ORLANDO – Advisors should focus on using social media to brand themselves and their firms but not depend on social media to engage in hard sales, according to Amy McIlwain.
That’s a central tenet of what she calls the “Four E’s” of social media — educate, empower, engage and entertain.
Using social media for all four activities will help prospects and clients learn more about the advisor, she said. This awareness or branding frequently paves the way for face-to-face meetings.
McIlwain is the vice president for social and digital strategy at Moore Communications Group, Denver, Colo. She made these remarks in an interview with InsuranceNewsNet in advance of a workshop she will lead here today on the topic of innovation. The workshop is part of the kick-off of this year’s annual meeting of National Association of Independent Life Brokerage Agencies (NAILBA). McIlwain also will speak at two workshops on Friday.
Put education at the center
Advisors sometimes avoid using social media because they are not sure what to say or how to use it, the social media expert allowed.
Her suggestion is to put educational content at the center. Use social media to inform viewers and listeners about insurance and financial topics of broad interest, she said. “This is what aids and empowers people, provides value and becomes a conduit” for future contact, she said.
These messages should be regular communications, not infrequent, she said. “Structure the messages to drive readers to an article or video on your website, where they can learn more.” Readers who are interested in more information will go the website to get the additional content, she added, and that increases the opportunity for interaction to occur.
Be sure to include a call to action, so that a visitor doesn’t just review content and move on without any invitation to learn more or call, McIlwain advised.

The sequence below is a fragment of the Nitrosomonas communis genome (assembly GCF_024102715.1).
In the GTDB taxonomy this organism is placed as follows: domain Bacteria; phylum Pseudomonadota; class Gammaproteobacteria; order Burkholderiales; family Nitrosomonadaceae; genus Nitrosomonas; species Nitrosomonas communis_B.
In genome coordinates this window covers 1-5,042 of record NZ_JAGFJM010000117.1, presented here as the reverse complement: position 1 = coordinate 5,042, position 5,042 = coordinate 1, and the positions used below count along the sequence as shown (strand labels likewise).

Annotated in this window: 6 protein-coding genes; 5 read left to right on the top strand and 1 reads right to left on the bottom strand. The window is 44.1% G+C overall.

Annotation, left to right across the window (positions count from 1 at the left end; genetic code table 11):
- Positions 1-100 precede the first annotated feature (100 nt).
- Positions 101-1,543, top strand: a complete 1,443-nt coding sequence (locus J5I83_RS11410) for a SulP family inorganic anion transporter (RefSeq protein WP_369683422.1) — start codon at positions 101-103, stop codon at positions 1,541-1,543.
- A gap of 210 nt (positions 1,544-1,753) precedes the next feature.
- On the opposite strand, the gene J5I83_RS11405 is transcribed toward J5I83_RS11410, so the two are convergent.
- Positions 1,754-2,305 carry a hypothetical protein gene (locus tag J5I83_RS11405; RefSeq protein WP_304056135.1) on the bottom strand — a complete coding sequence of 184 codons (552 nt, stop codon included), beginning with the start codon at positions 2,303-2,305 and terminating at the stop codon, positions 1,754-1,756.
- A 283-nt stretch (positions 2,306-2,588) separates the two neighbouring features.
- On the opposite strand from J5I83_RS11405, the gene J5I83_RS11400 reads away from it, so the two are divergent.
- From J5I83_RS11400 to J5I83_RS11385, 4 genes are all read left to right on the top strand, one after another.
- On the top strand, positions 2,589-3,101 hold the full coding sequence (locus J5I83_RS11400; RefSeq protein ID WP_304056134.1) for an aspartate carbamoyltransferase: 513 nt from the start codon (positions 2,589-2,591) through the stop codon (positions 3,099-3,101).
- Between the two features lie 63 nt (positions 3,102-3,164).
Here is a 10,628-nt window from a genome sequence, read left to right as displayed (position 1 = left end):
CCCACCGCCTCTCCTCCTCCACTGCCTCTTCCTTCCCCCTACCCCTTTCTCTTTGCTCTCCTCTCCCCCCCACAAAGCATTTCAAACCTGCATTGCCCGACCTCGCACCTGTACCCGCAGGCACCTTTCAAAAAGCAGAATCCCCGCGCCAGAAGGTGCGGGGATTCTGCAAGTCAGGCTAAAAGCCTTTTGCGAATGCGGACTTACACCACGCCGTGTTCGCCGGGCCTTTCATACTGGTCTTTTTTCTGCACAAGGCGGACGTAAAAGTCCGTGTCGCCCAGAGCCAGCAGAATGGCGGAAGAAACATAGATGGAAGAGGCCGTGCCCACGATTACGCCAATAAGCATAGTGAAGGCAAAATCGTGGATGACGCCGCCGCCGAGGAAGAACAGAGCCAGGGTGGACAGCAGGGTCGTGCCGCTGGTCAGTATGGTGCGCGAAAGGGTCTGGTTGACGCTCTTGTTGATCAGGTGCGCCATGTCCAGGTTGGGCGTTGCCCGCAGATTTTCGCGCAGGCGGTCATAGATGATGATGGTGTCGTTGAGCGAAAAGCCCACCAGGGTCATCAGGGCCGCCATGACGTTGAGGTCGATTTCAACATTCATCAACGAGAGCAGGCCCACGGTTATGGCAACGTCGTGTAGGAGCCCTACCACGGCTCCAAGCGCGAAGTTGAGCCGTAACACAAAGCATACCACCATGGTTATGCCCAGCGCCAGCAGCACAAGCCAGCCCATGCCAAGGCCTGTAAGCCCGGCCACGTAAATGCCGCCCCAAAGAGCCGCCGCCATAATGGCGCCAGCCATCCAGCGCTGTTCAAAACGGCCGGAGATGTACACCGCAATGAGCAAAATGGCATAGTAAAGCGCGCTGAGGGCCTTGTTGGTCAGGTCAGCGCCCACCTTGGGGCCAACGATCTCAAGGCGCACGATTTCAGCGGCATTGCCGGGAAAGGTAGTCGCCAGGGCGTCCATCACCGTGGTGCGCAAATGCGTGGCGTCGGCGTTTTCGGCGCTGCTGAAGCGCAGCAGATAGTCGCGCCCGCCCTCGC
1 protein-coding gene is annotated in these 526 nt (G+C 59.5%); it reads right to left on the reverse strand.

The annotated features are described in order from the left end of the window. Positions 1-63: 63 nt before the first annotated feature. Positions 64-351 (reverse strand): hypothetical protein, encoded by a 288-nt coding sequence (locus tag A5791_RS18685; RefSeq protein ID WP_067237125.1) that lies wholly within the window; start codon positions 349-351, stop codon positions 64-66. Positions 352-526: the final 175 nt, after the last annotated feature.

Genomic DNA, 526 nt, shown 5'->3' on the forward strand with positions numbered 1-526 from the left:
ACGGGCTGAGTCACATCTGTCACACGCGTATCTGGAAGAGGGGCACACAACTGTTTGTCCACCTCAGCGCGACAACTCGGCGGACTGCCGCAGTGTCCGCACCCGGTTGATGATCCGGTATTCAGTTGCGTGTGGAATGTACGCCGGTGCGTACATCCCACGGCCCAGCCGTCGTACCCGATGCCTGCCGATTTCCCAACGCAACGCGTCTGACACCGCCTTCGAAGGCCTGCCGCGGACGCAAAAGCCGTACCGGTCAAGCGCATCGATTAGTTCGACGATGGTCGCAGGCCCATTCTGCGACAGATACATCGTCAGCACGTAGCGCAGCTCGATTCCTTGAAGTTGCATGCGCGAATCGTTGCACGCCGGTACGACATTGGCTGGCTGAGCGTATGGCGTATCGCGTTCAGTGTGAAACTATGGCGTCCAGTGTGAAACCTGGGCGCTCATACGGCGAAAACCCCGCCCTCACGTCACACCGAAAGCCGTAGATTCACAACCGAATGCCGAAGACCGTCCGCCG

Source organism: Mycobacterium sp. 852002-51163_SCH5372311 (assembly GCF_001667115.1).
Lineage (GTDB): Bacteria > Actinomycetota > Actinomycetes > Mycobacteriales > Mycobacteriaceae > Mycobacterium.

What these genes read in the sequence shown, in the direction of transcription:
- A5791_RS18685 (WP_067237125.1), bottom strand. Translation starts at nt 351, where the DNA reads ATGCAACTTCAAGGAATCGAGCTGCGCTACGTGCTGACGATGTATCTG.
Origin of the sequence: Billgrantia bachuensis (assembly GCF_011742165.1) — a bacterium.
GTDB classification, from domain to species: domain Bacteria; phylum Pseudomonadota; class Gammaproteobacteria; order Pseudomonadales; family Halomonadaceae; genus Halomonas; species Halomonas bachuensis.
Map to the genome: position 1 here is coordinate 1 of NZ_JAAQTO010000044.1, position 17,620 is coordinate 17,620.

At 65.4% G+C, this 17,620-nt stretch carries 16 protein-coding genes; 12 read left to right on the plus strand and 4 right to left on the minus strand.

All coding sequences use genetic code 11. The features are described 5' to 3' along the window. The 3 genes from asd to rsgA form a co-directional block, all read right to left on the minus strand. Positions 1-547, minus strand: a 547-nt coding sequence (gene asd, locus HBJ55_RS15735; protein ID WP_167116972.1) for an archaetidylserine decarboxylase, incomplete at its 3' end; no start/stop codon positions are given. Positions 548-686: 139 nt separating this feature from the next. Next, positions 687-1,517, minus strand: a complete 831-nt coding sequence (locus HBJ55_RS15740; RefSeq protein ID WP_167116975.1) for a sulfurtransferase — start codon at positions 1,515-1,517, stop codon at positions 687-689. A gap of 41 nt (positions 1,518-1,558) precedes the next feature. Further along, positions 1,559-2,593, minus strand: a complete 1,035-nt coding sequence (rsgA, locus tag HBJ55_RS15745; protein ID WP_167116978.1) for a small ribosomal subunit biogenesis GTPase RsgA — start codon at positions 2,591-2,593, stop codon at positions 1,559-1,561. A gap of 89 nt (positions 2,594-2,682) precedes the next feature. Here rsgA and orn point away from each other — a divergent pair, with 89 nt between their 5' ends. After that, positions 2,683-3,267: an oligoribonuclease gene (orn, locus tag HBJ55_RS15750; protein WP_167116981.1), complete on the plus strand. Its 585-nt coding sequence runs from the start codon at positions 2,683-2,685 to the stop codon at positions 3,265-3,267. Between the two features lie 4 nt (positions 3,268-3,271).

Show who you are
Social media doesn’t need to be — and shouldn’t be — exclusively about education, McIlwain pointed out. She suggested using Twitter, Facebook, LinkedIn and other social media along with emails and websites to “let people know who you are as a person.”
Personal information helps people to relate to you, “so that you won’t be seen as someone who is all business all the time,” she explained. “This helps you to stay top of mind, get referrals, and attract calls for interviews in the media.” Those interviews, once published, are like “free public relations” for the advisor and the firm.
Examples of personal content include photos of the advisor as well as the firm’s staff. Vacation pictures are good too. “Also mention what articles you like, what hobbies you have, and areas of interest. This makes you human, relatable,” she said.
For those who need help getting started with social media, McIlwain offered these tips:
- Take what content you already have developed and use that as a basis for brief posts or tweets. This content could come from a recent seminar presentation, a blog, a white paper, emails or answers already given to frequently asked questions.
- Consider hiring someone else to create the content and do the posting, especially if you are limited on time or lack the skill to do it. “Find someone who already is good at this,” she said.
- Try making brief audios or videos, running no more than 90 seconds to 2 minutes. “Just sit at your PC and record on the microphone some answers to questions you’ve received.” Then use those clips for posting. Or transcribe the words and use the content as a basis for written material.
- Be sure to have a marketing strategy, and be sure it includes social media. This strategy should focus on creating value for clients and consumers in a way that keeps the advisor top of mind. “You want people to think of you when a money-in-motion event occurs or when they want to make a referral,” she said.
All of this needs to follow the best practices required by regulators and compliance officers, McIlwain said.
As an example, she said that for advisors registered with Financial Industry Regulatory Authority or the Securities and Exchange Commission, a firm’s compliance staff needs to do a pre-review of “static content” such as brochures and website articles, and a post-review of “interactive content.”
In general, McIlwain said, using social media to educate, empower, engage and entertain, instead of using it to hard sell, will help advisors build their brand.
InsuranceNewsNet Editor-at-Large Linda Koco, MBA, specializes in life insurance, annuities and income planning. Linda can be reached at email@example.com.
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